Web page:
Power Tip: Bring your spending in line with your income. Where can you reduce your outlays to become more thoughtful? Maybe cheap is the new smart. The more you put into your savings and the lower your costs, the easier it will be to weather a storm. With few people having enough savings to last a month, now is an important time to pad (or start) that emergency fund to provide an extra cushion to extend your ability to get through a period of financial hardship that may be longer than expected.
Only you will know what is the best way for you to adapt to change right now. This truly is an opportunity to focus on what makes sense for you. By knowing what you care about and value, you can make choices that position you for the future. Taking steps that are both practical and personal will equip you to become more resilient to face future challenges.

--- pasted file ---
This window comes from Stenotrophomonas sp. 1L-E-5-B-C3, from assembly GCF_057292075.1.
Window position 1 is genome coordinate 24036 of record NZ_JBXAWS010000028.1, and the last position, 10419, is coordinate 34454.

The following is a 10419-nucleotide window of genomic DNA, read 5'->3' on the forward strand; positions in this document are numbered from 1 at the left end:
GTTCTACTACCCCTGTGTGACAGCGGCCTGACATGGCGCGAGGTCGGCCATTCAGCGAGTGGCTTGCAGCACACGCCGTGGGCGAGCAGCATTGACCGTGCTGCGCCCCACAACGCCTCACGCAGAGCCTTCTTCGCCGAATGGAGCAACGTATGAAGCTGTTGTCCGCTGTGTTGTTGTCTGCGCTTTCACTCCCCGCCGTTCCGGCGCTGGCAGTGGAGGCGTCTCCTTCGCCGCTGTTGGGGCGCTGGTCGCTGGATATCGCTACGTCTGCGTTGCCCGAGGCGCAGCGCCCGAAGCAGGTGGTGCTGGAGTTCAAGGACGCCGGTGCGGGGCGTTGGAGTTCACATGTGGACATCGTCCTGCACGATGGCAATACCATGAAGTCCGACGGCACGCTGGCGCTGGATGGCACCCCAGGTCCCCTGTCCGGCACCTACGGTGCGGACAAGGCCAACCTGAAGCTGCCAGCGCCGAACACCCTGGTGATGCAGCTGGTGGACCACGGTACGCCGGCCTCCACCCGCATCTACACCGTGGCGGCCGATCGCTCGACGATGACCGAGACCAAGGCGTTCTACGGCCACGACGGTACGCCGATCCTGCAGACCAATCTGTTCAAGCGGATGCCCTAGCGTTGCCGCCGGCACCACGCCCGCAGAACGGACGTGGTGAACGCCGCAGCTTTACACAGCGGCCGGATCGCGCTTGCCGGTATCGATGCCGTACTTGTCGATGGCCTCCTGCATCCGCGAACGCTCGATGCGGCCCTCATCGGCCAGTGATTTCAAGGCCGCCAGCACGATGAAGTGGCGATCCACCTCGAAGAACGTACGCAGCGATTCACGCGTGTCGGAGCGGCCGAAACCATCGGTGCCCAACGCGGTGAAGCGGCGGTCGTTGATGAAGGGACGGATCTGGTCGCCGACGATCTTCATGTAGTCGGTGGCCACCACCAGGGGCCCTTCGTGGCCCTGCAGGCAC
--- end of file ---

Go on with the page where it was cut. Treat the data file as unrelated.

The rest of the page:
Image: Magnet.me / Unsplash
In plain and simple terms, investing is putting money down now in hopes for more money later. But why do we hear time and time again that it’s so important? Well, whether it be to pay off your student loans, save up for your older, richer self, or even for your girls’ trip to Hawaii, investing is a great way to make your money work so you don’t have to. We know it can be scary, but we are here to break it down for you, so you can be well on your way to becoming wealthy like a finance bro… without the douchey attitude.
General Strategies For Investing
Early bird gets the worm: Time in the market always beats “timing” the market. Thanks to the power of compounding, small contributions in the present will reap higher returns than larger contributions later. So start today!
Make a clear plan: Think about your budget. Are you setting aside a part of your monthly savings to invest? Take baby steps even with a small amount of money. For instance, instead of going on an impulsive online shopping spree (been there, done that), set that money aside and invest that bonus. Some apps even allow you to invest using pocket change—who wants coins jangling around in your wallet anyway?